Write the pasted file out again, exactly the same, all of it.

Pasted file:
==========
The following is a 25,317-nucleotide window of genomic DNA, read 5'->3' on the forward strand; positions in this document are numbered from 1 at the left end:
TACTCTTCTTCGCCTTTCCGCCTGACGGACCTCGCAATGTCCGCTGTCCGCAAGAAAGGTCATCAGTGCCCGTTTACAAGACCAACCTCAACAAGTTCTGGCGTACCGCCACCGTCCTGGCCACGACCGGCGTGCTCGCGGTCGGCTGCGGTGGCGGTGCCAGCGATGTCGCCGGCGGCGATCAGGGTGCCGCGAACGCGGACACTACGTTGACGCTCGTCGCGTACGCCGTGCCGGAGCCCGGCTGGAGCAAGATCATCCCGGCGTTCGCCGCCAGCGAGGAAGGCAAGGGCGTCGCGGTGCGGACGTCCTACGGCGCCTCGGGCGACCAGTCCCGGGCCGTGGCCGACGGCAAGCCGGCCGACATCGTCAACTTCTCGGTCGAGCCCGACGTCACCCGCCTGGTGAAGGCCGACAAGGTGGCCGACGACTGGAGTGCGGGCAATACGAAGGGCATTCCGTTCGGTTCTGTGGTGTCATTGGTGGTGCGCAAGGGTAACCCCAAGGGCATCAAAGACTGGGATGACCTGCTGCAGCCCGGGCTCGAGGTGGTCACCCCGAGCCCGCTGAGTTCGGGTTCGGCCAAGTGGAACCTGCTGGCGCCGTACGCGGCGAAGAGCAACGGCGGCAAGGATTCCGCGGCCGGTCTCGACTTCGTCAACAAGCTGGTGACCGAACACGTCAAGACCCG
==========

The following is a 25,317-nucleotide window of genomic DNA, read 5'->3' on the forward strand; positions in this document are numbered from 1 at the left end:
TACTCTTCTTCGCCTTTCCGCCTGACGGACCTCGCAATGTCCGCTGTCCGCAAGAAAGGTCATCAGTGCCCGTTTACAAGACCAACCTCAACAAGTTCTGGCGTACCGCCACCGTCCTGGCCACGACCGGCGTGCTCGCGGTCGGCTGCGGTGGCGGTGCCAGCGATGTCGCCGGCGGCGATCAGGGTGCCGCGAACGCGGACACTACGTTGACGCTCGTCGCGTACGCCGTGCCGGAGCCCGGCTGGAGCAAGATCATCCCGGCGTTCGCCGCCAGCGAGGAAGGCAAGGGCGTCGCGGTGCGGACGTCCTACGGCGCCTCGGGCGACCAGTCCCGGGCCGTGGCCGACGGCAAGCCGGCCGACATCGTCAACTTCTCGGTCGAGCCCGACGTCACCCGCCTGGTGAAGGCCGACAAGGTGGCCGACGACTGGAGTGCGGGCAATACGAAGGGCATTCCGTTCGGTTCTGTGGTGTCATTGGTGGTGCGCAAGGGTAACCCCAAGGGCATCAAAGACTGGGATGACCTGCTGCAGCCCGGGCTCGAGGTGGTCACCCCGAGCCCGCTGAGTTCGGGTTCGGCCAAGTGGAACCTGCTGGCGCCGTACGCGGCGAAGAGCAACGGCGGCAAGGATTCCGCGGCCGGTCTCGACTTCGTCAACAAGCTGGTGACCGAACACGTCAAGACCCG